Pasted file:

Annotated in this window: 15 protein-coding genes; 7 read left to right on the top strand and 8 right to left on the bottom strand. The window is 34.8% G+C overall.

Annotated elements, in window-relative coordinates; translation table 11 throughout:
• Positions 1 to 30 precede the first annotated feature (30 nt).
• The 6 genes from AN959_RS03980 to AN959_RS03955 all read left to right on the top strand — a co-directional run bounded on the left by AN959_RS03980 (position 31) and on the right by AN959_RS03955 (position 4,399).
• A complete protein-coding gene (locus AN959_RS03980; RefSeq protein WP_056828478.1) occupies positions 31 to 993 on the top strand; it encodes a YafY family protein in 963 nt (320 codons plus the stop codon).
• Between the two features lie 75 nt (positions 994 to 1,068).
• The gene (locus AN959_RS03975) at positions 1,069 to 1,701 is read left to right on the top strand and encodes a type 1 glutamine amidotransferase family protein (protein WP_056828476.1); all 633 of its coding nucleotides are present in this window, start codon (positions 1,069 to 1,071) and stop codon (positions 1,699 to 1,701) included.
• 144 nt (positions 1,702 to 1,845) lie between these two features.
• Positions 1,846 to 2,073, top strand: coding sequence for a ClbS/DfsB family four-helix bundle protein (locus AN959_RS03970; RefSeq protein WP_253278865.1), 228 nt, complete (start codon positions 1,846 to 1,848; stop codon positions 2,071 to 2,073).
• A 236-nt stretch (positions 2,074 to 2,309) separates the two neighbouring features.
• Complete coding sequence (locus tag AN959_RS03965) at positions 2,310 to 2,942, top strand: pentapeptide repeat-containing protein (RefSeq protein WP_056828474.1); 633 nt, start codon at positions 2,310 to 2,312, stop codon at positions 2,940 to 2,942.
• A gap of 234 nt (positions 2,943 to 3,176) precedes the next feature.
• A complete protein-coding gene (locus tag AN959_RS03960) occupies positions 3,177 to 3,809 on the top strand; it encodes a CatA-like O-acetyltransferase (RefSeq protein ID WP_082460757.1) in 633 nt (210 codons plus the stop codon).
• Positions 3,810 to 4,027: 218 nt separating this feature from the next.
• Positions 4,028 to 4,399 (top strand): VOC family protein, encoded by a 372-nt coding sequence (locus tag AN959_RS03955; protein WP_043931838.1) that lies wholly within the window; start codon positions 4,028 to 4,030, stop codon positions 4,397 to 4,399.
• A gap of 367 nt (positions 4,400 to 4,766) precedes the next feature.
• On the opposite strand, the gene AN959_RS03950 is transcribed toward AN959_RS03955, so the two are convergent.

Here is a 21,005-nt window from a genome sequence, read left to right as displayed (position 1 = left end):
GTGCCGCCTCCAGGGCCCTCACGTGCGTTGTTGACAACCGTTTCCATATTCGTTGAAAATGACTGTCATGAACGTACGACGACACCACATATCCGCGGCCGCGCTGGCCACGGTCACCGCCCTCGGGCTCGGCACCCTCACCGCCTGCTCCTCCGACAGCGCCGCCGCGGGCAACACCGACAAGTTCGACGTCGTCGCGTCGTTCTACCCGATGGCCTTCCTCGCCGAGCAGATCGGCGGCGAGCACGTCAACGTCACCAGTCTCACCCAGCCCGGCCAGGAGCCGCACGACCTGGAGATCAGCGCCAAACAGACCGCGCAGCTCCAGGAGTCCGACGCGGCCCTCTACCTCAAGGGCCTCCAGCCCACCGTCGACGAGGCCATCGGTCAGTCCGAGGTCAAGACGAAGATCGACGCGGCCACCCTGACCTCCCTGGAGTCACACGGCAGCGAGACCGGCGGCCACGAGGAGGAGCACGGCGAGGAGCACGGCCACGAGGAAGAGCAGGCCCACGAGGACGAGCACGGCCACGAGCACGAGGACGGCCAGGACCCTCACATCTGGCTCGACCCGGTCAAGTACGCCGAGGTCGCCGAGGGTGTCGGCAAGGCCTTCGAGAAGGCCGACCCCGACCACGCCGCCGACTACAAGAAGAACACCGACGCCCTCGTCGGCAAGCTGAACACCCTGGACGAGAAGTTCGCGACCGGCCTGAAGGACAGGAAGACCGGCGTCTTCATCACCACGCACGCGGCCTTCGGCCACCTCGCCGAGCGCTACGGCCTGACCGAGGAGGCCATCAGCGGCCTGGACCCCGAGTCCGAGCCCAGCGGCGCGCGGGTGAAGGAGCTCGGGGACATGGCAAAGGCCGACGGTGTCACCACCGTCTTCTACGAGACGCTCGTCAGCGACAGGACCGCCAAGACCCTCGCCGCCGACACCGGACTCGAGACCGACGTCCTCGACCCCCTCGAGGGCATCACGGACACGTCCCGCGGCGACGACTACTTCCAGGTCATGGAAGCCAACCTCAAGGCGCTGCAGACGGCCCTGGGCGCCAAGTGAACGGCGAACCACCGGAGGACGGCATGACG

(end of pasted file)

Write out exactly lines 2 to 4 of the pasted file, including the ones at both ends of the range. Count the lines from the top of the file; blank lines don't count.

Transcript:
Annotated elements, in window-relative coordinates; translation table 11 throughout:
• Positions 1 to 30 precede the first annotated feature (30 nt).
• The 6 genes from AN959_RS03980 to AN959_RS03955 all read left to right on the top strand — a co-directional run bounded on the left by AN959_RS03980 (position 31) and on the right by AN959_RS03955 (position 4,399).